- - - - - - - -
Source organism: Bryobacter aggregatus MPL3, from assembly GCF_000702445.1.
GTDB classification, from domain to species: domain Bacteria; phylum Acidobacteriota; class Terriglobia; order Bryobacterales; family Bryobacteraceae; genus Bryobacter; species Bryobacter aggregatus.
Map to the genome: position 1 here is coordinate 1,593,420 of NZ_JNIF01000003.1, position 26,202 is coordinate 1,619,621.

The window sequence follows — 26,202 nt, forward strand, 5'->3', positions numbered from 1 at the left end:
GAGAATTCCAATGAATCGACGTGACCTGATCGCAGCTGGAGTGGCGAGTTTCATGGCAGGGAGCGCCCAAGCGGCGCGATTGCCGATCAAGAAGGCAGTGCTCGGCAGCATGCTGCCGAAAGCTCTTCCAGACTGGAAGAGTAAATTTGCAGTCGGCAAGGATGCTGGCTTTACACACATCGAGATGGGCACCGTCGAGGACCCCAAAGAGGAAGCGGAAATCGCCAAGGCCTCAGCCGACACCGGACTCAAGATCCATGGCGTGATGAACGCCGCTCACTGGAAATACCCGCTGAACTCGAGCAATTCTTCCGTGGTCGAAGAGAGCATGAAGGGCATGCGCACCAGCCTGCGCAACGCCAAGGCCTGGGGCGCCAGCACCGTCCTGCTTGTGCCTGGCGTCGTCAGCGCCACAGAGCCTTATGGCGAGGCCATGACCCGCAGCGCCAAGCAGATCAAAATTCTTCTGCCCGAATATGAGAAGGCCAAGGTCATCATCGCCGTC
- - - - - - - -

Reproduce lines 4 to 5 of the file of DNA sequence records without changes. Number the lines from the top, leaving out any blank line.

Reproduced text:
The window sequence follows — 26,202 nt, forward strand, 5'->3', positions numbered from 1 at the left end:
GAGAATTCCAATGAATCGACGTGACCTGATCGCAGCTGGAGTGGCGAGTTTCATGGCAGGGAGCGCCCAAGCGGCGCGATTGCCGATCAAGAAGGCAGTGCTCGGCAGCATGCTGCCGAAAGCTCTTCCAGACTGGAAGAGTAAATTTGCAGTCGGCAAGGATGCTGGCTTTACACACATCGAGATGGGCACCGTCGAGGACCCCAAAGAGGAAGCGGAAATCGCCAAGGCCTCAGCCGACACCGGACTCAAGATCCATGGCGTGATGAACGCCGCTCACTGGAAATACCCGCTGAACTCGAGCAATTCTTCCGTGGTCGAAGAGAGCATGAAGGGCATGCGCACCAGCCTGCGCAACGCCAAGGCCTGGGGCGCCAGCACCGTCCTGCTTGTGCCTGGCGTCGTCAGCGCCACAGAGCCTTATGGCGAGGCCATGACCCGCAGCGCCAAGCAGATCAAAATTCTTCTGCCCGAATATGAGAAGGCCAAGGTCATCATCGCCGTC